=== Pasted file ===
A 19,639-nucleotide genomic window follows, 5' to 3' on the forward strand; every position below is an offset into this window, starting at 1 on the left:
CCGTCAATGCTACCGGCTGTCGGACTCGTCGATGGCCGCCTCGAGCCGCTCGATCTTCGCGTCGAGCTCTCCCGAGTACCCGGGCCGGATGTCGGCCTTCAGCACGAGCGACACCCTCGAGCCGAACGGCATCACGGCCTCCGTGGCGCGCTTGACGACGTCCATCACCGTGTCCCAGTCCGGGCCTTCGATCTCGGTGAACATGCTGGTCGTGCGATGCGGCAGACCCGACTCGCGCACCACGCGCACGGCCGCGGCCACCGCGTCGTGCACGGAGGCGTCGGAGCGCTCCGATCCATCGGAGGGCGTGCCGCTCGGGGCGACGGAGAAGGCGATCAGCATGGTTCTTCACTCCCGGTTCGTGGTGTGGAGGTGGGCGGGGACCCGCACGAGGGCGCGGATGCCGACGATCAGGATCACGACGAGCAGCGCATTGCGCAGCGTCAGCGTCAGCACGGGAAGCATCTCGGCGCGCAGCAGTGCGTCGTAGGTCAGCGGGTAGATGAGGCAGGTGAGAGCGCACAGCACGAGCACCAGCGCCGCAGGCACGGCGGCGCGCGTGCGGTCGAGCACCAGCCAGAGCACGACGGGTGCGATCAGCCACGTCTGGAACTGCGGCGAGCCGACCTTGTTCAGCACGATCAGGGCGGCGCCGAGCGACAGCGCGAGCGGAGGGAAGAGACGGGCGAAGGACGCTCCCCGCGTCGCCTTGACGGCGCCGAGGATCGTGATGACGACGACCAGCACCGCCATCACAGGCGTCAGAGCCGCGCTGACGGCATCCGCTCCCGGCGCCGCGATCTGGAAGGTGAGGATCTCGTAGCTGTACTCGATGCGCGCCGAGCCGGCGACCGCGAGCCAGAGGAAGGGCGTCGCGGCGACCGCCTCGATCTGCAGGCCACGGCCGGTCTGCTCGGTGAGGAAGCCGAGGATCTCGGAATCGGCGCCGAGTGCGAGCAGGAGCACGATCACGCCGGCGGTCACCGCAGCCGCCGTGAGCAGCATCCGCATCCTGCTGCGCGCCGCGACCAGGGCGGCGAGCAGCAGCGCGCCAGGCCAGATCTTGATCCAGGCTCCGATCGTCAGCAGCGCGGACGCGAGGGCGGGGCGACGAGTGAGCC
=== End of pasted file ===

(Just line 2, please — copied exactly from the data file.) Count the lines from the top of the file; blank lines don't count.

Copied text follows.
CCGTCAATGCTACCGGCTGTCGGACTCGTCGATGGCCGCCTCGAGCCGCTCGATCTTCGCGTCGAGCTCTCCCGAGTACCCGGGCCGGATGTCGGCCTTCAGCACGAGCGACACCCTCGAGCCGAACGGCATCACGGCCTCCGTGGCGCGCTTGACGACGTCCATCACCGTGTCCCAGTCCGGGCCTTCGATCTCGGTGAACATGCTGGTCGTGCGATGCGGCAGACCCGACTCGCGCACCACGCGCACGGCCGCGGCCACCGCGTCGTGCACGGAGGCGTCGGAGCGCTCCGATCCATCGGAGGGCGTGCCGCTCGGGGCGACGGAGAAGGCGATCAGCATGGTTCTTCACTCCCGGTTCGTGGTGTGGAGGTGGGCGGGGACCCGCACGAGGGCGCGGATGCCGACGATCAGGATCACGACGAGCAGCGCATTGCGCAGCGTCAGCGTCAGCACGGGAAGCATCTCGGCGCGCAGCAGTGCGTCGTAGGTCAGCGGGTAGATGAGGCAGGTGAGAGCGCACAGCACGAGCACCAGCGCCGCAGGCACGGCGGCGCGCGTGCGGTCGAGCACCAGCCAGAGCACGACGGGTGCGATCAGCCACGTCTGGAACTGCGGCGAGCCGACCTTGTTCAGCACGATCAGGGCGGCGCCGAGCGACAGCGCGAGCGGAGGGAAGAGACGGGCGAAGGACGCTCCCCGCGTCGCCTTGACGGCGCCGAGGATCGTGATGACGACGACCAGCACCGCCATCACAGGCGTCAGAGCCGCGCTGACGGCATCCGCTCCCGGCGCCGCGATCTGGAAGGTGAGGATCTCGTAGCTGTACTCGATGCGCGCCGAGCCGGCGACCGCGAGCCAGAGGAAGGGCGTCGCGGCGACCGCCTCGATCTGCAGGCCACGGCCGGTCTGCTCGGTGAGGAAGCCGAGGATCTCGGAATCGGCGCCGAGTGCGAGCAGGAGCACGATCACGCCGGCGGTCACCGCAGCCGCCGTGAGCAGCATCCGCATCCTGCTGCGCGCCGCGACCAGGGCGGCGAGCAGCAGCGCGCCAGGCCAGATCTTGATCCAGGCTCCGATCGTCAGCAGCGCGGACGCGAGGGCGGGGCGACGAGTGAGCC